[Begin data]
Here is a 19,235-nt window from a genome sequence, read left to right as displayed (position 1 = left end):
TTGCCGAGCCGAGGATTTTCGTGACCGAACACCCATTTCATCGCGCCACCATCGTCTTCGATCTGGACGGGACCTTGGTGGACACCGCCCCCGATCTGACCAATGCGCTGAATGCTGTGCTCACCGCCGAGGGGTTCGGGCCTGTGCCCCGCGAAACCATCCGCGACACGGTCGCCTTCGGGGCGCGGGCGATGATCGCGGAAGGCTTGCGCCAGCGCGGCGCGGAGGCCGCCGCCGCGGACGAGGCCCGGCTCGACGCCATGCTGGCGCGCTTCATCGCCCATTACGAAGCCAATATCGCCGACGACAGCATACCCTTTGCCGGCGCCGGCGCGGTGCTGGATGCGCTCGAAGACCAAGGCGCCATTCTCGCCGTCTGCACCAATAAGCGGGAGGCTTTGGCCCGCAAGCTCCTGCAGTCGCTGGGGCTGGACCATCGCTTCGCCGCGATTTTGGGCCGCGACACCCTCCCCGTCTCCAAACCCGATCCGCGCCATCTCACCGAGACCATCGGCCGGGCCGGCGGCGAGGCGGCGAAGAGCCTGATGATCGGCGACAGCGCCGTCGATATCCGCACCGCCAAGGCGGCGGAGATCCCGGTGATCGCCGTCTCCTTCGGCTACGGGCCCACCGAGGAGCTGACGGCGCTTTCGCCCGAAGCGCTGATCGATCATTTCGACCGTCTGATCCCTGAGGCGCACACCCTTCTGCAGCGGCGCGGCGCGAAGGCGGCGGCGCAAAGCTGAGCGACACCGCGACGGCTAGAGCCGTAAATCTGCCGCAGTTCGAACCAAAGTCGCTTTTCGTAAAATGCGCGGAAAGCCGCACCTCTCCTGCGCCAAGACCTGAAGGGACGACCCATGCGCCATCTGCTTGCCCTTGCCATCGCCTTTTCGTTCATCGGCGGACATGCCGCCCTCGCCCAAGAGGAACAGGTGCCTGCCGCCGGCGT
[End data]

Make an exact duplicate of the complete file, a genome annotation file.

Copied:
Here is a 19,235-nt window from a genome sequence, read left to right as displayed (position 1 = left end):
TTGCCGAGCCGAGGATTTTCGTGACCGAACACCCATTTCATCGCGCCACCATCGTCTTCGATCTGGACGGGACCTTGGTGGACACCGCCCCCGATCTGACCAATGCGCTGAATGCTGTGCTCACCGCCGAGGGGTTCGGGCCTGTGCCCCGCGAAACCATCCGCGACACGGTCGCCTTCGGGGCGCGGGCGATGATCGCGGAAGGCTTGCGCCAGCGCGGCGCGGAGGCCGCCGCCGCGGACGAGGCCCGGCTCGACGCCATGCTGGCGCGCTTCATCGCCCATTACGAAGCCAATATCGCCGACGACAGCATACCCTTTGCCGGCGCCGGCGCGGTGCTGGATGCGCTCGAAGACCAAGGCGCCATTCTCGCCGTCTGCACCAATAAGCGGGAGGCTTTGGCCCGCAAGCTCCTGCAGTCGCTGGGGCTGGACCATCGCTTCGCCGCGATTTTGGGCCGCGACACCCTCCCCGTCTCCAAACCCGATCCGCGCCATCTCACCGAGACCATCGGCCGGGCCGGCGGCGAGGCGGCGAAGAGCCTGATGATCGGCGACAGCGCCGTCGATATCCGCACCGCCAAGGCGGCGGAGATCCCGGTGATCGCCGTCTCCTTCGGCTACGGGCCCACCGAGGAGCTGACGGCGCTTTCGCCCGAAGCGCTGATCGATCATTTCGACCGTCTGATCCCTGAGGCGCACACCCTTCTGCAGCGGCGCGGCGCGAAGGCGGCGGCGCAAAGCTGAGCGACACCGCGACGGCTAGAGCCGTAAATCTGCCGCAGTTCGAACCAAAGTCGCTTTTCGTAAAATGCGCGGAAAGCCGCACCTCTCCTGCGCCAAGACCTGAAGGGACGACCCATGCGCCATCTGCTTGCCCTTGCCATCGCCTTTTCGTTCATCGGCGGACATGCCGCCCTCGCCCAAGAGGAACAGGTGCCTGCCGCCGGCGT